The MBARI Mapping AUV is a torpedo-shaped vehicle equipped with four mapping sonars that operate simultaneously during a mission. The multibeam sonar produces high-resolution bathymetry (analogous to topography on land), the sidescan sonars produce imagery based on the intensity of the sound energy's reflections, and the subbottom profiler penetrates sediments on the seafloor, allowing the detection of layers within the sediments, faults, and depth to the basement rock.

Push cores

A push-core looks like a clear plastic tube with a rubber handle on one end. Just as its name implies, the push core is pushed down into loose sediment using the ROV's manipulator arm. As the sediment fills up the core, water exits out the top through one-way valves. When the core is pulled up again, these valves close, which (most of the time) keeps the sediment from sliding out of the core tube. When we bring these cores back to the surface, we typically look for living animals and organic material in the sediments.

Niskin bottles

Niskin bottles are used to collect water samples as well as the tiny bacteria and plankton in that volume. The caps at both ends are open until the bottles are tripped, when the caps snap closed.


Biobox

The box fits in a partition in the sample drawer. It is shown open, with an animal being placed into it by the ROV's manipulator. When the lid is closed, the box will hold water to protect the animals inside.


Rock crusher

This device is used to collect volcanic glass fragments from the surface of a flow. It is made of about 450kg of lead and steel and is launched over the stern of the ship on a wire. Fragments of rock that break off of the lava flow on impact are trapped in wax-tipped cones mounted around the crusher. The wax is melted in the lab to liberate the rock particles for analysis.

Benthic toolsled/
Manipulator arm/
Sample drawer with partitions

The benthic toolsled is attached to the bottom of the ROV for our geology dives. Its components are the manipulator arm and the sample drawer. The sample drawer is shown open on deck, full of rocks. Normally it is closed when the vehicle is operating and is opened only when a sample needs to be stowed. Partitions in the drawer help us keep the rocks in order. The rocks often look alike, but the conditions and chemistries of the eruptions are different so it is important that we know where each came from.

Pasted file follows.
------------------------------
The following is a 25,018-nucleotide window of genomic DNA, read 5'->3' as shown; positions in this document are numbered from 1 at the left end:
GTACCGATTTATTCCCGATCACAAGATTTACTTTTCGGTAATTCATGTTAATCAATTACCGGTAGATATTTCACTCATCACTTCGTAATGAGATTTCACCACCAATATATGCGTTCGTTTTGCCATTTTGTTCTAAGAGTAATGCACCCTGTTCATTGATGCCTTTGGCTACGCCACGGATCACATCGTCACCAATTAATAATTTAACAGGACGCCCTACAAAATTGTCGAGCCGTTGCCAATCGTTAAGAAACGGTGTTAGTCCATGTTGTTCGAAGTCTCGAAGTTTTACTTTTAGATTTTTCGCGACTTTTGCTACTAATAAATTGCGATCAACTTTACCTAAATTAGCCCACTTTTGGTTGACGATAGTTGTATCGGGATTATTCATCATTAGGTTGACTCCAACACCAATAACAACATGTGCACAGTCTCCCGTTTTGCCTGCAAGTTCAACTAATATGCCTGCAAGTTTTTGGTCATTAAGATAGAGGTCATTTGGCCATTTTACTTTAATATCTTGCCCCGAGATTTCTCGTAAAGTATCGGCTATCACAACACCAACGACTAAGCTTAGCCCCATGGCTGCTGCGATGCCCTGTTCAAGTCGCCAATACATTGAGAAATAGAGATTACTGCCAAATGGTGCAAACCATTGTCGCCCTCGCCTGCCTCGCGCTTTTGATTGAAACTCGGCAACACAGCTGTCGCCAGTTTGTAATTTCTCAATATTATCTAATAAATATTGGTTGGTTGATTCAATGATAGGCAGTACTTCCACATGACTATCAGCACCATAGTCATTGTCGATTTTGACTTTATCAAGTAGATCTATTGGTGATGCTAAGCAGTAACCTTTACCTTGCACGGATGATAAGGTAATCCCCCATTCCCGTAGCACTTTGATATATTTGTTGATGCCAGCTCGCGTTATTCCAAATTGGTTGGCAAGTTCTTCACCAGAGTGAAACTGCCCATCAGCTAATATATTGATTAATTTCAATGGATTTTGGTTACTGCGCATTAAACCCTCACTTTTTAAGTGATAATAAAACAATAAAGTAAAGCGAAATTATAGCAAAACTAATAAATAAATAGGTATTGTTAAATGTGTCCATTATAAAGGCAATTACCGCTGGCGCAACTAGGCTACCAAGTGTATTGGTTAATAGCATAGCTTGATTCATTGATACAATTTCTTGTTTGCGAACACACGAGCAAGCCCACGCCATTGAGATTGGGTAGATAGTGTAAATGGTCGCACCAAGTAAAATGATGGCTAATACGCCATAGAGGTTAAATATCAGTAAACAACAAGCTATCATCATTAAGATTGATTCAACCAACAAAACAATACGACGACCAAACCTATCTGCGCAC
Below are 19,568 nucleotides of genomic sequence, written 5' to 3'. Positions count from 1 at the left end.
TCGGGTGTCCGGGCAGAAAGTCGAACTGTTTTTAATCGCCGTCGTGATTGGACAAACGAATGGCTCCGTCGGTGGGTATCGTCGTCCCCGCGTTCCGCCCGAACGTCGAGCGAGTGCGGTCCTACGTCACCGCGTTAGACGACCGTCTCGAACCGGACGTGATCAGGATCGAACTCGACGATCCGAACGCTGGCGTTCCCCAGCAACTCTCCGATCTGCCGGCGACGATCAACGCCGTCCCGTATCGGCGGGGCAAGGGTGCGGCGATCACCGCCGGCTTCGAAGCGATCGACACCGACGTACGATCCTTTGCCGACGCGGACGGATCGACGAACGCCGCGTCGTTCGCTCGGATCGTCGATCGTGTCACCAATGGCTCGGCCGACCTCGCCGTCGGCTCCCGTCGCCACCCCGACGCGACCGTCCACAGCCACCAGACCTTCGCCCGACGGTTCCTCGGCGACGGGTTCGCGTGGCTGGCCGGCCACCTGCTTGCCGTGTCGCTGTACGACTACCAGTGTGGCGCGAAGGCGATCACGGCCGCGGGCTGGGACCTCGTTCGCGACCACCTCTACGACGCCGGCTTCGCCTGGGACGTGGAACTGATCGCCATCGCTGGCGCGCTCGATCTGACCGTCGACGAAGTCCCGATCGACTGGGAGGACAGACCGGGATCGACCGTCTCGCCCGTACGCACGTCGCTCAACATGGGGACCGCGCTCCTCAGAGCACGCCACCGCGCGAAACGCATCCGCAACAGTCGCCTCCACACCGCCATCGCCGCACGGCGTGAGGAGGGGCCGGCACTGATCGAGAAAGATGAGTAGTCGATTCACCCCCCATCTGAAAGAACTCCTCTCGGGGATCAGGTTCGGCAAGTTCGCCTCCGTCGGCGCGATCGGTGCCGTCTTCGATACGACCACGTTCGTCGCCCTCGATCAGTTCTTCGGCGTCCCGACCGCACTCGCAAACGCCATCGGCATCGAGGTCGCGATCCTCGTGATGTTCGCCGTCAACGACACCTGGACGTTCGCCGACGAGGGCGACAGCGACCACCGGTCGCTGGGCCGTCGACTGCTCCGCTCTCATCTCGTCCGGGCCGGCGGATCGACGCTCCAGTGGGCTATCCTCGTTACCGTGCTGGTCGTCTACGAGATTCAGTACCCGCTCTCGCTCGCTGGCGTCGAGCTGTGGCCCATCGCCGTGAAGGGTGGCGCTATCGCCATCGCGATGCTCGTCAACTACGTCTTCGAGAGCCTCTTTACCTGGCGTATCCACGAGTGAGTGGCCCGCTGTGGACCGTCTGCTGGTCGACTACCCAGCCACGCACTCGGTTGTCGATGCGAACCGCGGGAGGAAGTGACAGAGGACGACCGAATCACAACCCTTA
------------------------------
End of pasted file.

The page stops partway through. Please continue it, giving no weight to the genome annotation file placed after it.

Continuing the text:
Glass suction sampler

This equipment is used to vacuum glass particles and larval animals from cracks and crevices. The carousel of small plastic jars fitted with wire mesh will be mounted in the benthic toolsled. The hose will be held by the ROV's manipulator and a suction will be drawn by the pump.

Sediment scoops

Canvas bags on a T-handle for collecting gravel or other materials that fall out of a push-core.


Temperature probe

Held by the ROV's manipulator, the wire on the right is placed into the fluid emitted from a hydrothermal vent to record the temperature.

Vibracores

Vibracoring is a common technique used to obtain samples from water-saturated sediment. These corers work by attaching a motor that induces high frequency vibrations in the core liner that in turn liquefies the sediment directly around the core cutter, enabling it to pass through the sediment with little resistance.


 Crew

R/V Western Flyer

George Gunther
Master


 

Lance Wardle
Chief Engineer


 

Andrew McKee
First Mate


 

Paul Tucker
First Engineer


 

Olin Jordan
Oiler


 

Vincent Nunes
Bosun


 

Dan Chamberlain
Electronics Officer


 

Patrick Mitts
Steward


 

ROV Doc Ricketts

Knute Brekke
Chief ROV Pilot


 

Mark Talkovic
Senior ROV Pilot


 

Randy Prickett
Senior ROV Pilot


 

Bryan Schaefer
ROV Pilot/Technician


 

Eric Martin
ROV Pilot/Technician


 

 Research Team

David Clague
Senior Scientist
MBARI

Dave's research interests are nearly all related to the formation and degradation of oceanic volcanoes, particularly Hawaiian volcanoes, mid-ocean ridges, and isolated seamounts. Topics of interest include: compositions of mantle sources for basaltic magmas and conditions of melting; volatile and rare-gas components in basaltic magmas and their degassing history; chronostratigraphic studies of eruption sequence and evolution of lava chemistry during volcano growth; subsidence of ocean volcanoes and its related crustal flexure, plate deformation, and magmatic activity; geologic setting of hydrothermal activity; origin of isolated seamounts; and monitoring of magmatic, tectonic, and hydrothermal activity at submarine and subaerial volcanoes.

Jenny Paduan
Senior Research Technician
MBARI

Jenny works with Dave Clague in the Submarine Volcanism project, processing the high-resolution MBARI Mapping AUV data and interpreting the maps using ROV observations and samples from our research sites. On this cruise, she will stand watches in the ROV control room, help with rock and sediment sample workup and curation once the vehicle is on deck, and coordinate these cruise logs. She is now quite solidly a marine geologist, but her degrees are in biochemistry (Smith College) and biological oceanography (Oregon State University). She is thankful for the opportunities that have led her to study volcanoes, and loves being involved with the research and going to sea. She looks forward to discovering more about how the Earth works.

Linda Kuhnz